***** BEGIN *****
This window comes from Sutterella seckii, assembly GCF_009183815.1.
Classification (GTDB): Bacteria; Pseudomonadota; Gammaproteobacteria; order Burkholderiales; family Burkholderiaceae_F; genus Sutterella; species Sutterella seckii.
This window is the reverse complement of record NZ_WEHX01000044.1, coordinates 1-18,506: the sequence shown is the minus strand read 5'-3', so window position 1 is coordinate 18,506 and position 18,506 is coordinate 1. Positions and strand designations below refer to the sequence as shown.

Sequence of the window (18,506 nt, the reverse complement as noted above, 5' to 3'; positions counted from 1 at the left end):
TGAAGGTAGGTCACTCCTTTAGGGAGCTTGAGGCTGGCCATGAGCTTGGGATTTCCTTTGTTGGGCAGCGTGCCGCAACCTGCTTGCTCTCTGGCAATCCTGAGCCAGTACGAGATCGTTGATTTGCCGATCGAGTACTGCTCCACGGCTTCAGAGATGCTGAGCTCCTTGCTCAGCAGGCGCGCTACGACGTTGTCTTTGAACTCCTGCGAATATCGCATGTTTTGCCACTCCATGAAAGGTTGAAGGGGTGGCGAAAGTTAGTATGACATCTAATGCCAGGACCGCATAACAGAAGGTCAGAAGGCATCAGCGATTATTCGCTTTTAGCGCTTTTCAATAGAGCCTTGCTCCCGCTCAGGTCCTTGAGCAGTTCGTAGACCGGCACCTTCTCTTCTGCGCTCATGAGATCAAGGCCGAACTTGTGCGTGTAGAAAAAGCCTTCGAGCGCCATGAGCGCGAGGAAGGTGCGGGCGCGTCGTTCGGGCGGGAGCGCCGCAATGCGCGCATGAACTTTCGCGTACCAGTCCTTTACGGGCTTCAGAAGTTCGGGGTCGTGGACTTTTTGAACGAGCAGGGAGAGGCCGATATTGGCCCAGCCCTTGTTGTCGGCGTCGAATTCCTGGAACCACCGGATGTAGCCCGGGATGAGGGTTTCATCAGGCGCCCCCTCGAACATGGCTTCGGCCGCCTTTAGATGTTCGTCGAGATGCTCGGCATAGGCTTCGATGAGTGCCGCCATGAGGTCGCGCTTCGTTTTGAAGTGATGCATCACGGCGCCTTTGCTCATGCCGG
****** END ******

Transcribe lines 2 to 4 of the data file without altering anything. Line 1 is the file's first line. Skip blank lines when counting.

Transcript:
Classification (GTDB): Bacteria; Pseudomonadota; Gammaproteobacteria; order Burkholderiales; family Burkholderiaceae_F; genus Sutterella; species Sutterella seckii.
This window is the reverse complement of record NZ_WEHX01000044.1, coordinates 1-18,506: the sequence shown is the minus strand read 5'-3', so window position 1 is coordinate 18,506 and position 18,506 is coordinate 1. Positions and strand designations below refer to the sequence as shown.

Sequence of the window (18,506 nt, the reverse complement as noted above, 5' to 3'; positions counted from 1 at the left end):